Monday, June 3, 2013

FIDO (2006) movie review

Fido (2006) d. Currie, Andrew (Canada)

Director/co-writer Currie deserves full marks for attempting to do something new with the ubiquitous flesh-eating zombie, and while he fails to match the zom-com-rom bar set by Shaun of the Dead, his Technicolored vision of an alternate 1950s (think Douglas Sirk meets George Romero) provides more than a few laughs, with its undead heart in just the right place.

Following the “Zombie Wars,” revived corpses have become domesticated thanks to a impulse-blocking collar, now serving communities as menial laborers and even viewed as social status symbols.  K’Sun Ray offers up a winning performance as a lonely boy who finds friendship in the rotting eyes of his family’s newly acquired zombie, engagingly played by Scottish actor Billy Connolly. But when Connelly’s collar malfunctions, the ensuing mayhem raises the suspicions of next-door neighbor and security head Henry Czerny.

While deliberately painted in a two-dimensional fashion, the splendid cast finds a myriad of shadings to enliven their characters, with standout performances by Dylan Baker as Ray’s timid, intimacy-challenged father, Tim Blake Nelson who carries on a lascivious relationship with his zombie bimbo (a “zombo”?), and Carrie-Anne Moss as Baker’s affectionate wife who finds love in the unlikeliest of places.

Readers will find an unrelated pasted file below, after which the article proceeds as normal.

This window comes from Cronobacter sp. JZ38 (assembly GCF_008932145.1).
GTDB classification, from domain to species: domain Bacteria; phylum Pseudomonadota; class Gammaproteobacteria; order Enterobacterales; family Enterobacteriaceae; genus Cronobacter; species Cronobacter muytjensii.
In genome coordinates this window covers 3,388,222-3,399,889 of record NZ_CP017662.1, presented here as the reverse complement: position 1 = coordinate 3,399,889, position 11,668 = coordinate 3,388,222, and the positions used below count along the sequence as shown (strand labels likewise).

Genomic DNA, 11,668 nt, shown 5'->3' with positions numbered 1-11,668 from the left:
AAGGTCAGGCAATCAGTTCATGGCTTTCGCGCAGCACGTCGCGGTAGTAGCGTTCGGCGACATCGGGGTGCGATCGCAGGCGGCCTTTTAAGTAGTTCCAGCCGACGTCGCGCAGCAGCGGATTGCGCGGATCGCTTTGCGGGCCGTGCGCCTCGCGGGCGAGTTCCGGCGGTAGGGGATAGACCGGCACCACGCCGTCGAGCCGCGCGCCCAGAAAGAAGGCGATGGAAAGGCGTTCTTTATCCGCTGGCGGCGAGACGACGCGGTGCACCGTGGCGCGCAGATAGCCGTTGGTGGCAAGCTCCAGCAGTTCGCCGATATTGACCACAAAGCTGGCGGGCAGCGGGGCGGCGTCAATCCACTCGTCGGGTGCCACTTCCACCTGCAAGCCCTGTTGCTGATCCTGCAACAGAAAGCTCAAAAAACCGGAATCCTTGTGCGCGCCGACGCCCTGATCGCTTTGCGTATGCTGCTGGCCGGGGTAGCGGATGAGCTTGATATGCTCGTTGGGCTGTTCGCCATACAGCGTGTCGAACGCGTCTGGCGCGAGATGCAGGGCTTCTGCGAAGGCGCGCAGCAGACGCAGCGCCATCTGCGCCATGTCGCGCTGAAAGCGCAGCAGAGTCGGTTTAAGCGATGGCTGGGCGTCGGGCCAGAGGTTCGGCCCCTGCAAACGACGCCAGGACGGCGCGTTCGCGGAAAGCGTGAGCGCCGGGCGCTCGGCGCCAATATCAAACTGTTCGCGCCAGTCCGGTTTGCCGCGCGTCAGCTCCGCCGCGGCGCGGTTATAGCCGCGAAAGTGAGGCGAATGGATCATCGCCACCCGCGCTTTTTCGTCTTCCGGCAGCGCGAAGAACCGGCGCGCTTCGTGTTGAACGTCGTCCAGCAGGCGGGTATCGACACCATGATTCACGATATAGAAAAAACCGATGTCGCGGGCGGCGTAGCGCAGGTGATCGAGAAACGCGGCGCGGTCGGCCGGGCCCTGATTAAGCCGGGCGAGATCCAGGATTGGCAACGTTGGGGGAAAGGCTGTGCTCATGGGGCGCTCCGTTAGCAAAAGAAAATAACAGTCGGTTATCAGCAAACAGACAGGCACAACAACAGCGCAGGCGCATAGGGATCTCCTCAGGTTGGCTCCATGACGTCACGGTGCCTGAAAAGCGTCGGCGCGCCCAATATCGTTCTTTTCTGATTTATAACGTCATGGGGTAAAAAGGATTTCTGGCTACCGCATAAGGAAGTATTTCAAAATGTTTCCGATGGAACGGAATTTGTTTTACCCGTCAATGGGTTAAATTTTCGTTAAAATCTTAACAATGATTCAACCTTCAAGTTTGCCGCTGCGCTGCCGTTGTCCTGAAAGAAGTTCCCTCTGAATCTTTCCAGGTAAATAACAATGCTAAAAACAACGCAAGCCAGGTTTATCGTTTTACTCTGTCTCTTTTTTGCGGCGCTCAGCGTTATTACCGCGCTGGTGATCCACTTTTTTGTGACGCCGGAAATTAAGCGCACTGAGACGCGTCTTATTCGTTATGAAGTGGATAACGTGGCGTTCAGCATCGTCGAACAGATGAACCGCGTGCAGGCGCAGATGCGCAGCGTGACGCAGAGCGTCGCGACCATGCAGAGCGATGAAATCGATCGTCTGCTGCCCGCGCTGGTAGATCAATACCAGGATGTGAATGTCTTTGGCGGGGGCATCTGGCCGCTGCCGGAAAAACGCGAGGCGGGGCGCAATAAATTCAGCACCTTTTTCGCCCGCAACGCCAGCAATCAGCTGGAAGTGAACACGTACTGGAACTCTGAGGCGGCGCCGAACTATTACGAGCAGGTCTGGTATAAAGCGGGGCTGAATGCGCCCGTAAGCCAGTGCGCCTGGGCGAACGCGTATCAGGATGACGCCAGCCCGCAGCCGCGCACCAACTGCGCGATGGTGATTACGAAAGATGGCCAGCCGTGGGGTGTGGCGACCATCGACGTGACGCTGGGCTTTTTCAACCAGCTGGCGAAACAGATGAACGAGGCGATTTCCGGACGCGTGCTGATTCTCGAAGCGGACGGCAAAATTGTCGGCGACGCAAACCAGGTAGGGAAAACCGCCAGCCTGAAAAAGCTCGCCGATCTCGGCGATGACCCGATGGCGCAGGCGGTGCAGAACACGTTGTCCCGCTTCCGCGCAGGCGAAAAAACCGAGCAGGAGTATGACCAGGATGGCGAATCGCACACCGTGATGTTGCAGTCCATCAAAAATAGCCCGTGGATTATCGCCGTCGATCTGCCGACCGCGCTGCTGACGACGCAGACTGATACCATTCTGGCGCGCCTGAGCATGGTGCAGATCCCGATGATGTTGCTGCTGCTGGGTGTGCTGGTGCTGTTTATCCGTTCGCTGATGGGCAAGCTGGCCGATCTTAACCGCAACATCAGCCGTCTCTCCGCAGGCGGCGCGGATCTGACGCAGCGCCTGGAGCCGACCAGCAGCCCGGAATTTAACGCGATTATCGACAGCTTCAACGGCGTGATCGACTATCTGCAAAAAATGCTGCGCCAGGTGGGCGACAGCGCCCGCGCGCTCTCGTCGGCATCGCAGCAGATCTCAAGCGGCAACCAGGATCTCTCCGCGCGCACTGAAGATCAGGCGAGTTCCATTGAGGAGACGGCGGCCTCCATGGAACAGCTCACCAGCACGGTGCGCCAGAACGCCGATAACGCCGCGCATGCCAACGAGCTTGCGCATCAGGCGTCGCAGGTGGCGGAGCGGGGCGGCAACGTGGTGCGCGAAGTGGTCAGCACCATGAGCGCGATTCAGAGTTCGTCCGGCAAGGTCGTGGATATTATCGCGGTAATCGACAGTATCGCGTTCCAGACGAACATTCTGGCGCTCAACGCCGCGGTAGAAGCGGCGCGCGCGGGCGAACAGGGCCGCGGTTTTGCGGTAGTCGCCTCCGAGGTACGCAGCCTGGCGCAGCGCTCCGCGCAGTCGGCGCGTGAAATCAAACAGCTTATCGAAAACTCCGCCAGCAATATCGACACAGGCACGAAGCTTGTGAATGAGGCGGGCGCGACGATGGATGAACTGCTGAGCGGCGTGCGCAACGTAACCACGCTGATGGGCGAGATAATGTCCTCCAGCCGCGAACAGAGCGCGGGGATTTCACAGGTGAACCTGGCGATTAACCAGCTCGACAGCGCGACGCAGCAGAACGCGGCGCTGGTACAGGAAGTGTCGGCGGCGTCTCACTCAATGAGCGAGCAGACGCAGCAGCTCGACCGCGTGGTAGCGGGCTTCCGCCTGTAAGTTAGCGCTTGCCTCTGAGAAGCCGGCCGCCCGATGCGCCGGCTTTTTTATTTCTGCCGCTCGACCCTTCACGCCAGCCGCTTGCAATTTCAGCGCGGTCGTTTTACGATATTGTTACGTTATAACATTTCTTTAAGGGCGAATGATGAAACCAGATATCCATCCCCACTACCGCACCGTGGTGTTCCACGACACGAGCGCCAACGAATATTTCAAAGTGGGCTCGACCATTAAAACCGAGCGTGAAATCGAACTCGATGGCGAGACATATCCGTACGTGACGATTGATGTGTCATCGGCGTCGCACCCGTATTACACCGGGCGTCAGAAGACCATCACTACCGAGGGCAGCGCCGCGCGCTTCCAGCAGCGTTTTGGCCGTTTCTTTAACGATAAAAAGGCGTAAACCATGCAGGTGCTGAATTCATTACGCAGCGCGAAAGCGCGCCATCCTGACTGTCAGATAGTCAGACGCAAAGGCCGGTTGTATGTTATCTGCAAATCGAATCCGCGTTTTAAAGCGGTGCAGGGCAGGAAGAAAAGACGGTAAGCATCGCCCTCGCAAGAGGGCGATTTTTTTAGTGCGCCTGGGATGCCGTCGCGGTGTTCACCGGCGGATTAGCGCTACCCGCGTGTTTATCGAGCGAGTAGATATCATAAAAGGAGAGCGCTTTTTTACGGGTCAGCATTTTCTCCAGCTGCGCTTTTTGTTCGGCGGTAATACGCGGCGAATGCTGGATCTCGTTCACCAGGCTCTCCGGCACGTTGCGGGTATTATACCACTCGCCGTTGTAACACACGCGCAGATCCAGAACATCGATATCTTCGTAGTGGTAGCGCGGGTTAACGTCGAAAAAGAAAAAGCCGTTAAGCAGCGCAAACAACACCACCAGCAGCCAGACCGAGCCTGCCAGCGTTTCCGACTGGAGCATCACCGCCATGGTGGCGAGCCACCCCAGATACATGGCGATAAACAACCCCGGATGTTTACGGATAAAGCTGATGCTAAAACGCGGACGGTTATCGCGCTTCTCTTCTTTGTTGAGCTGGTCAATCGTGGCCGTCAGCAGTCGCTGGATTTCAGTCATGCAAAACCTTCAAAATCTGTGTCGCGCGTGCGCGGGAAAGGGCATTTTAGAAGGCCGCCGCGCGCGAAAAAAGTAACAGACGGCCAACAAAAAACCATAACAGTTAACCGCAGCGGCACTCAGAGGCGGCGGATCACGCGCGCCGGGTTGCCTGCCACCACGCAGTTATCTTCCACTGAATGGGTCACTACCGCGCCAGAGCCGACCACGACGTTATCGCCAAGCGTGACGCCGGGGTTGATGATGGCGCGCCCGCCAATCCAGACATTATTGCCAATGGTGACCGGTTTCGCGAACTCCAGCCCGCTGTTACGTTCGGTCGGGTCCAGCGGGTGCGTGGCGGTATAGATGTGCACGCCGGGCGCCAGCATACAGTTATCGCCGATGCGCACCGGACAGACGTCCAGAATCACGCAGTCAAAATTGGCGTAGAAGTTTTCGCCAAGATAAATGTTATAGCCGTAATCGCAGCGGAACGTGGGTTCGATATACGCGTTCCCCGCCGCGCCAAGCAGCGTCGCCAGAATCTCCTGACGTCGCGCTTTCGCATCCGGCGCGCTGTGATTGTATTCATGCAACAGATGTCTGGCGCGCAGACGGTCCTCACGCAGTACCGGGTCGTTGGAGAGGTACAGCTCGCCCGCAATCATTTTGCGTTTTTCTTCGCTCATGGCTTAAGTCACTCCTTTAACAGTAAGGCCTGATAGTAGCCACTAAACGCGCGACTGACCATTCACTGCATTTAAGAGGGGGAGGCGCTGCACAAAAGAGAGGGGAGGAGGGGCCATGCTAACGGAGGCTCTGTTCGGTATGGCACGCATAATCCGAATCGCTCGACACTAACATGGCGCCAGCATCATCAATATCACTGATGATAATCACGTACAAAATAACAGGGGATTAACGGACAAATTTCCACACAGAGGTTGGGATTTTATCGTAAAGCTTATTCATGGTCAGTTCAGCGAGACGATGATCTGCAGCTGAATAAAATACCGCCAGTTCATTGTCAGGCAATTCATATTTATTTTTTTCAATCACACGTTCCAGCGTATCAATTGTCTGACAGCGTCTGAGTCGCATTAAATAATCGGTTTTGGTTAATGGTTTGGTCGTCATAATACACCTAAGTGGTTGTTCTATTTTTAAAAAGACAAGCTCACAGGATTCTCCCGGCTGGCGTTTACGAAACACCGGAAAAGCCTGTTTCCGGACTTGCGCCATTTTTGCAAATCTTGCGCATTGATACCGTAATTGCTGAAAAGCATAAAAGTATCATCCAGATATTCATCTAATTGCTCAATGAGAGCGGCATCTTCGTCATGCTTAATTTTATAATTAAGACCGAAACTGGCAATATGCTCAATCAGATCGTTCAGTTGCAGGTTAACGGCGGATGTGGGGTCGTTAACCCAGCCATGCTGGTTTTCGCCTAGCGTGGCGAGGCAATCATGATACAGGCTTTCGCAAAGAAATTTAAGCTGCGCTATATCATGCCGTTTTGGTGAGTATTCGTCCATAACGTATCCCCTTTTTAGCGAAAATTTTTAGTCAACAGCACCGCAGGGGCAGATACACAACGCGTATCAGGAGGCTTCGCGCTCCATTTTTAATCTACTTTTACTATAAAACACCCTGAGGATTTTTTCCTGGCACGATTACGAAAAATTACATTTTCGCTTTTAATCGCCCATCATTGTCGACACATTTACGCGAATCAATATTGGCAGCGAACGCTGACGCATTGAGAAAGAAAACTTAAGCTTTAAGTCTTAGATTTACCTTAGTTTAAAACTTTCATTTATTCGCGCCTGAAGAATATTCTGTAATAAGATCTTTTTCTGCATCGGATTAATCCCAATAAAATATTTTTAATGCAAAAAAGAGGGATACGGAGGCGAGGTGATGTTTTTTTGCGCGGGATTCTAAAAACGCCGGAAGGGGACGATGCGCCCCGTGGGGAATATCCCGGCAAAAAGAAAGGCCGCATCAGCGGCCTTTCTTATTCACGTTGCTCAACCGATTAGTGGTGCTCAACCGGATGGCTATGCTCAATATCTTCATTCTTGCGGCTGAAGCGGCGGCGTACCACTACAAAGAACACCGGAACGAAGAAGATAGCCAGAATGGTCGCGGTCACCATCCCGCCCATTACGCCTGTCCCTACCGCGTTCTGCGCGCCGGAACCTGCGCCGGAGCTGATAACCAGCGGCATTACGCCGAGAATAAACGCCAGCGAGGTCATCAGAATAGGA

A splendid mix of belly laughs, warm fuzzies and limb-tearing pandemonium.


  1. I really like Fido. It reminded me a lot of Pleasantville. And there was extra fun to be had from hearing Billy Connolly make his classic drunkard noises and turn them into zombie sounds.

    1. Well, here's the funny thing: While I was aware of Connolly when I first saw FIDO, I didn't really know him as a comic actor. The only thing I'd seen him in was the Judi Dench film MRS. BROWN, and while he's irreverent in that, he's not really doing his patented schtick.

      But yeah, I liked the film a lot as well. I wish every zombie movie was trying to do something as original as this.

    2. He may have gone off the boil in recent years, but he'll always be a national treasure to us Scots for his stand up material from the '70s through to the start of the 21st century. Some absolutely classic shows. If you ever have time then check out the likes of Billy & Albert or An Audience With Billy Connolly (I will help with translation).